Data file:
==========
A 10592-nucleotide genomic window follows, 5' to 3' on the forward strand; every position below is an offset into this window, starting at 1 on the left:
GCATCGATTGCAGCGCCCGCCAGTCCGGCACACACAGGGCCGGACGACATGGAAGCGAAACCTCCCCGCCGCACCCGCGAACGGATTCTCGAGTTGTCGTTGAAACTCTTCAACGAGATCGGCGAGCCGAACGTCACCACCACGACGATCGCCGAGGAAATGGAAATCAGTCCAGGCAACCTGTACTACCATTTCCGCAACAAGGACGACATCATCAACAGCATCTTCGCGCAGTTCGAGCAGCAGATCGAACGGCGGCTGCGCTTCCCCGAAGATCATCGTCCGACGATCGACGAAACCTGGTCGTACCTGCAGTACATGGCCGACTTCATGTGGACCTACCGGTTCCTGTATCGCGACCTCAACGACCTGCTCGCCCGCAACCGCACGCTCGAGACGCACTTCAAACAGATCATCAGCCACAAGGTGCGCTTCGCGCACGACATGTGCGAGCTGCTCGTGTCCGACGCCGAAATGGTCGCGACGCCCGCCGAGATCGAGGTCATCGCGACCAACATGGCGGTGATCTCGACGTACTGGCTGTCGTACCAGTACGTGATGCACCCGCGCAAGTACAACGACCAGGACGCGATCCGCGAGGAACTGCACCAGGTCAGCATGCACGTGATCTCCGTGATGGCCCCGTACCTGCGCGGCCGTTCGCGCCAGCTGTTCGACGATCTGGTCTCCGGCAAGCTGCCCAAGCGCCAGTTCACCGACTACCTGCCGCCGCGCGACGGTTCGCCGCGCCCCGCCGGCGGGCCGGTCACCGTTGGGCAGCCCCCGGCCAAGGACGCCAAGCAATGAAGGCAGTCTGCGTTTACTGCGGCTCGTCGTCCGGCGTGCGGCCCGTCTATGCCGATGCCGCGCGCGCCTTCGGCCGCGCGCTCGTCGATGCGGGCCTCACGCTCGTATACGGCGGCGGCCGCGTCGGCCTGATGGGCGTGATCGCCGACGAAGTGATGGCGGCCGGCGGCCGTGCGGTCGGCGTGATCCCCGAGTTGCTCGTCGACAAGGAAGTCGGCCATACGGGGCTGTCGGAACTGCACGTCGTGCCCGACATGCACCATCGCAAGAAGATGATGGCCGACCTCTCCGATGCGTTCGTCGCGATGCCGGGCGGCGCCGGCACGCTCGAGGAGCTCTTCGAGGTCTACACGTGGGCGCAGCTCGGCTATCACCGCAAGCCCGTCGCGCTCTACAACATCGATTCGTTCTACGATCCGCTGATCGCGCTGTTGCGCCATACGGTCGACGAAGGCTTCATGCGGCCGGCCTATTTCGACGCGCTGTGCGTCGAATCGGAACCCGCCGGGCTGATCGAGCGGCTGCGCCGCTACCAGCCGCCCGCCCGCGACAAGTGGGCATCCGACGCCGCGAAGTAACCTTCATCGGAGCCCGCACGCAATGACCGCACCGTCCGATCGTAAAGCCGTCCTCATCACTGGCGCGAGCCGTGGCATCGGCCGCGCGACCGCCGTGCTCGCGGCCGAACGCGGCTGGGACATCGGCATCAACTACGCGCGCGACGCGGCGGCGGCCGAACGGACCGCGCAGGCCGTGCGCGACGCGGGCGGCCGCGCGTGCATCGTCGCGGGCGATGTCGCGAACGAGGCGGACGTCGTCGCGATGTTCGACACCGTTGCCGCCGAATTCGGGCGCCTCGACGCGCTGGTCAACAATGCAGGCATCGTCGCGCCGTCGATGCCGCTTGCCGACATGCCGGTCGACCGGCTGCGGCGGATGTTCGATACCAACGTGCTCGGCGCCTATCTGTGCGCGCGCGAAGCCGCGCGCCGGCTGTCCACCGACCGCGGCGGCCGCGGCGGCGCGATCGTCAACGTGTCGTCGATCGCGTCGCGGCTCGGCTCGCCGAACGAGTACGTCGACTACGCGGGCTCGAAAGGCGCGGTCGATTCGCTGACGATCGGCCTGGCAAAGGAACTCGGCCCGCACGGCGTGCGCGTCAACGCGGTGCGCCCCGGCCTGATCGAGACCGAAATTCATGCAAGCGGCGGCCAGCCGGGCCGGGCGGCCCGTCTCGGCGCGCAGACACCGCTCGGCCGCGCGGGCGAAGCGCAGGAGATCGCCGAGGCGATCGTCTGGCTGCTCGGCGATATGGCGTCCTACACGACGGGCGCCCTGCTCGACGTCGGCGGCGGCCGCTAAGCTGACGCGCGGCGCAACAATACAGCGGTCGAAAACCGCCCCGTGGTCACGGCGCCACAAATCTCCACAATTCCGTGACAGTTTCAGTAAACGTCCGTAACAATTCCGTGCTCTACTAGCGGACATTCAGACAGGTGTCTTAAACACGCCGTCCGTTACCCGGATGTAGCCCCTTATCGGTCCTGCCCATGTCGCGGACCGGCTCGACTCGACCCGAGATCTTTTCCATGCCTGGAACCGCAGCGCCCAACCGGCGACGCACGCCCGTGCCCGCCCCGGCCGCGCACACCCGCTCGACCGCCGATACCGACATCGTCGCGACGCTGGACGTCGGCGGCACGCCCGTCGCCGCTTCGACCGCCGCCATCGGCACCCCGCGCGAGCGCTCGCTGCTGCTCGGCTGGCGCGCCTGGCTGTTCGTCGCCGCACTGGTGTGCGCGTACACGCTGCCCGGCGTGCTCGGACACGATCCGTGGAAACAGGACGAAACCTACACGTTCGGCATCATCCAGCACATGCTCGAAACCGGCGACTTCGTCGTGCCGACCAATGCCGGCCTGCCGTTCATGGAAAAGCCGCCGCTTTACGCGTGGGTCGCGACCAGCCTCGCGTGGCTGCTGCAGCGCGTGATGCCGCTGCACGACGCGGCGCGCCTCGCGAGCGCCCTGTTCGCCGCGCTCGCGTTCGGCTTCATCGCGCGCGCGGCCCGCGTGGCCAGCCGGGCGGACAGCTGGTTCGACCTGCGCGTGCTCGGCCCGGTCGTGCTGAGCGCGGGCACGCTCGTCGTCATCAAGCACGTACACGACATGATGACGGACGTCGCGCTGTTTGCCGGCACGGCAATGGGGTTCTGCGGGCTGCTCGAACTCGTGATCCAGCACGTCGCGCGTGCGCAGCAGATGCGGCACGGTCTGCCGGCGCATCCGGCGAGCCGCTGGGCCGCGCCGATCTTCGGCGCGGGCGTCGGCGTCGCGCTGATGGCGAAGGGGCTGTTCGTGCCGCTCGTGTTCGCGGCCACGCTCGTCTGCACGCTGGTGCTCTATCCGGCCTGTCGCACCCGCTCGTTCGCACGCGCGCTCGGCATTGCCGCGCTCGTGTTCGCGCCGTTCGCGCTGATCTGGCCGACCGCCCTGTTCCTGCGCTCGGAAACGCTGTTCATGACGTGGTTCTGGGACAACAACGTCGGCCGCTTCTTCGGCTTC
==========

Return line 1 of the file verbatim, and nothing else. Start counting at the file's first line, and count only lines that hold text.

A 10592-nucleotide genomic window follows, 5' to 3' on the forward strand; every position below is an offset into this window, starting at 1 on the left: